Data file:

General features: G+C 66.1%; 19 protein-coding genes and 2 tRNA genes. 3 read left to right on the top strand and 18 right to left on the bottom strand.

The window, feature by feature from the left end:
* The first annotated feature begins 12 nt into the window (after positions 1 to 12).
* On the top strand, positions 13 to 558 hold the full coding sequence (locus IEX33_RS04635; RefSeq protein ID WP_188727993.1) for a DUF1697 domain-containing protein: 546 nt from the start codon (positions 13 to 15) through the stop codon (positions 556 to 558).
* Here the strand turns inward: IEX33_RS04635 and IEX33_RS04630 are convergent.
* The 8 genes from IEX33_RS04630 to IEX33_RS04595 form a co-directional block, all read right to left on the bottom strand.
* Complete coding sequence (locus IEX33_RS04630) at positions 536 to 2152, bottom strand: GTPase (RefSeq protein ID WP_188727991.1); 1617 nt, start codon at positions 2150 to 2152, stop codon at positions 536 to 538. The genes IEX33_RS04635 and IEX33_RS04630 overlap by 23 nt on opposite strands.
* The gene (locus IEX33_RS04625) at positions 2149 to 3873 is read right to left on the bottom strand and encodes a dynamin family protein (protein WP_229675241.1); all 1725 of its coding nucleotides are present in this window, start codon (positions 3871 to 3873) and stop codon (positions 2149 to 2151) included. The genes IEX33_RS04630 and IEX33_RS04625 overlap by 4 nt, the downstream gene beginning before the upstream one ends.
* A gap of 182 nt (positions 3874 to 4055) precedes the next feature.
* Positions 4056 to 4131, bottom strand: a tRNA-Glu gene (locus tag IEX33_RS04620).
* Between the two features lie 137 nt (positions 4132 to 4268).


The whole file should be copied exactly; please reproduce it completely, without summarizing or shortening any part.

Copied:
General features: G+C 66.1%; 19 protein-coding genes and 2 tRNA genes. 3 read left to right on the top strand and 18 right to left on the bottom strand.

The window, feature by feature from the left end:
* The first annotated feature begins 12 nt into the window (after positions 1 to 12).
* On the top strand, positions 13 to 558 hold the full coding sequence (locus IEX33_RS04635; RefSeq protein ID WP_188727993.1) for a DUF1697 domain-containing protein: 546 nt from the start codon (positions 13 to 15) through the stop codon (positions 556 to 558).
* Here the strand turns inward: IEX33_RS04635 and IEX33_RS04630 are convergent.
* The 8 genes from IEX33_RS04630 to IEX33_RS04595 form a co-directional block, all read right to left on the bottom strand.
* Complete coding sequence (locus IEX33_RS04630) at positions 536 to 2152, bottom strand: GTPase (RefSeq protein ID WP_188727991.1); 1617 nt, start codon at positions 2150 to 2152, stop codon at positions 536 to 538. The genes IEX33_RS04635 and IEX33_RS04630 overlap by 23 nt on opposite strands.
* The gene (locus IEX33_RS04625) at positions 2149 to 3873 is read right to left on the bottom strand and encodes a dynamin family protein (protein WP_229675241.1); all 1725 of its coding nucleotides are present in this window, start codon (positions 3871 to 3873) and stop codon (positions 2149 to 2151) included. The genes IEX33_RS04630 and IEX33_RS04625 overlap by 4 nt, the downstream gene beginning before the upstream one ends.
* A gap of 182 nt (positions 3874 to 4055) precedes the next feature.
* Positions 4056 to 4131, bottom strand: a tRNA-Glu gene (locus tag IEX33_RS04620).
* Between the two features lie 137 nt (positions 4132 to 4268).